Aug 14, 2022Earth's diameter at its widest is 7,917 miles, with its circumference being 24,901 miles. Diced pears from Dole, picked in Argentina and processed in Thailand, travel 19,000 miles before reaching their market in the United States. That is a whopping 76 percent of the Earth's circumference at its widest. Argentina and the United States are only 5,600 miles apart, yet these pears travel twice over the Pacific while en route to a neighboring continent. On average, U.S. citizens' meals travel 1,500 miles before reaching their plates.
As globalization enables supply chain optimization for minimal costs, it is cheaper to ship pears to Thailand for processing rather than have them processed within Argentina and shipped directly to the United States. One might ask, "How complex can a supply chain be?" The answer will always be, "Quite complex." This complexity can be combatted with smart packaging technologies, such as radio frequency identification (RFID) and digital printing, using serialized QR codes or watermarks. The idea is to create a smart supply chain, a high-technological version of the entire logistics process.
If smart packaging is viewed only from a marketing standpoint, the impression is based only on the great new features that appear every day to make the user experience more immersive and personalized. In this context, smart packaging adds a high value to the brand—which is great, because it enables consumers to interact directly with manufacturers. However, this is not the end point.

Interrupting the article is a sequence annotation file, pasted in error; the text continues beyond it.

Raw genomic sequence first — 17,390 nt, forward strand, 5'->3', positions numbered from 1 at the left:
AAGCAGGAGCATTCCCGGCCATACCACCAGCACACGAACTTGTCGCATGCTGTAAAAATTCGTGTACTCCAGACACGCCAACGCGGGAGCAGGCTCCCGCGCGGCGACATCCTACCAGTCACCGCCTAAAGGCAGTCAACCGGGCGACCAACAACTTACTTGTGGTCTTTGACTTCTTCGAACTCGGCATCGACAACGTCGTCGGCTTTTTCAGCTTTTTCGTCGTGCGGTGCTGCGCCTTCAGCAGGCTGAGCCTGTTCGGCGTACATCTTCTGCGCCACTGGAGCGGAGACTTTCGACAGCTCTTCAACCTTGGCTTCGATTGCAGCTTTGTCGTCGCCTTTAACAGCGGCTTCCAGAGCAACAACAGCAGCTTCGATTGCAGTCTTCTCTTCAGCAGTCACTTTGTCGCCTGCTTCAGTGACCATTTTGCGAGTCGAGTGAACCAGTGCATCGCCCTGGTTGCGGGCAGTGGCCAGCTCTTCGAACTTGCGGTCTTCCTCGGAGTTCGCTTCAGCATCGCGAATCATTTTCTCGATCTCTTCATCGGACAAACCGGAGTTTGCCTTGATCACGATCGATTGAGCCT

Smart packaging technologies can bring more efficiency to supply chains anywhere. Thousands—millions—of companies worldwide are using such technologies to make the right products arrive safe and sound to their buyers, which could be huge companies or a single end consumer. With RFID tags or serialized codes digitally printed in boxes, the logistics process become more reliable and efficient, saving money due to a reduction in human errors and making it slightly less complex—and, of course, allowing closer contact with buyers, even if they are on the other side of the planet.
Let's consider that someone might contest this, stating: "The codes used on technological resources must be standardized to make it all work in a global supply chain, right?" Right! Standardization is among the main challenges and needs to be understood in this process. A challenge, because some companies opt to use their own house-codes to identify products, which is an error and becomes a barrier to harvesting benefits from standards. And a need, because there is no way to gain benefits from a technology investment for the supply chain if you do not embed a standard.
Standards are at the core of supply chains for smart packaging technologies. As with containers that can be transported via ship, truck or train, standardized codes can be read anywhere—in China, the United States, Brazil or Australia—without any kind of translation. Certainly, smart packaging technologies can address supply chain complexity, but only if they are integrated with global standards.
Milton Froiman is the head of procurement and supply chain at FIT—Technology Institute.